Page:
Please take a look at my code in the first post again. I have changed it to the code I was using when the problem occured. I posted this topic a few days later. The code with withinRange() commands was a new version of the code I have yet to try. I posted the other code by accident. I made both codes myself, but the one shown now in the first post is the one I used when the problem occurred. Maybe you can spot a bug in the code. On the day I posted this reply, I still didn't change the sketch on my Arduino (I still had the code in the first post on my Uno). I used a relatively new multimeter to measure the voltage from AREF to GND. It was 1.095V with battery. I used an old multimeter, and it read 1.082V. The voltage with USB is still 1.095V, but when I touch the wire, the voltage drops to 0.974V! My Serial Monitor spits out these numbers (left column is mV, right is ADC reading):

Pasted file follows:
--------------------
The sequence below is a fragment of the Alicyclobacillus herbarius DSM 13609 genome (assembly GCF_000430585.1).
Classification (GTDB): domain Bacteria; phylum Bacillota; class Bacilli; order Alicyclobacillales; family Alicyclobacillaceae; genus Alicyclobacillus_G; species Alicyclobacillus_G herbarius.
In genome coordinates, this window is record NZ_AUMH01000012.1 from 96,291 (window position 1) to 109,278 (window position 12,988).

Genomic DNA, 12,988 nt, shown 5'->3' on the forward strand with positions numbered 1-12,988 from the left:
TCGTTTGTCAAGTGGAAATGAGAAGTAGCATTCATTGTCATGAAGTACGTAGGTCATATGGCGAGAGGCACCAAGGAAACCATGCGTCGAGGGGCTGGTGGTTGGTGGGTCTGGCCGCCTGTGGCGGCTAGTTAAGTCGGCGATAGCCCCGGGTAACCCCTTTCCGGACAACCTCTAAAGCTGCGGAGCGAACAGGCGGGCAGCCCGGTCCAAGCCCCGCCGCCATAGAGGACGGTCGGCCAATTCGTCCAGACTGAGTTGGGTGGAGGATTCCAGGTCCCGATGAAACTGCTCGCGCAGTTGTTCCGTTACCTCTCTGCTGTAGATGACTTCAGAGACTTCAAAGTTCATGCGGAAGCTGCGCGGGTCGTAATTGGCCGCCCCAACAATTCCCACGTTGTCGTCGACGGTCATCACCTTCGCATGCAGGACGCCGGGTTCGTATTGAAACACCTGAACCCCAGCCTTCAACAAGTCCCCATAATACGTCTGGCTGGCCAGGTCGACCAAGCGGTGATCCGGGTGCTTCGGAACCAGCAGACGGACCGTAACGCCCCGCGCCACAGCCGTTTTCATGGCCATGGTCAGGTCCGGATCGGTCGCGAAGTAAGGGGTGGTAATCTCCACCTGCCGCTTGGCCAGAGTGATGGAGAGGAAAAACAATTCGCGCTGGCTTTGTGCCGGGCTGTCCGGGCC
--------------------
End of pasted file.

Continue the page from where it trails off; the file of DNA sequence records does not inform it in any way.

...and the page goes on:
0.00 0
0.00 0
0.00 0
0.32 1
0.32 1
0.32 1
0.32 1
0.32 1
0.64 2
0.64 2
1.29 4
3.87 12
19.66 61
19.34 60
49.31 153
49.31 153
49.31 153
68.64 213
81.53 253
81.53 253
89.91 279
120.21 373
104.41 324
104.41 324
74.44 231
74.77 232
74.77 232
55.11 171
42.54 132
42.54 132
33.52 104
0.97 3

You can see the substantial difference when I touch the wire. I accept Nick Gammon's explaination of grounding and noise from USB. I think that the USB power's ground is Earth, and the Arduino's ground when powered by a battery, is the battery's negative terminal. But, I have another prediction. Once, I was experimenting with reading voltage of a low-pass filter. I used pin 9, change the timer 1 to the fastest PWM, and A0 to measure it. When I touched the 5V wire to A0, it read 994! I was worried that I had done something that affected the ADC, such as speeding up the timer. I realized that I had the 74HC595 attached to the 5V. My multimeter said that it was at 4.5V. I removed the 74HC595, and the voltage returned to 5V. Could this have anything to do with the strange results? Also, I would like to know how the grounding of the Arduino board might have to do with this. I will soon make another post about different readings with USB power.

I tried out your code and it spat out a whole lot of numbers like:

0.61	572
0.59	548
0.59	548
0.59	550
0.60	555
0.60	561
0.61	568
0.62	574
0.62	579
62	578
0.61	570
0.61	564
0.60	557
0.59	552
0.59	548
0.59	548
0.59	550
0.60	555

Of course I can't see the numbers if connect to a battery because I lose the serial interface.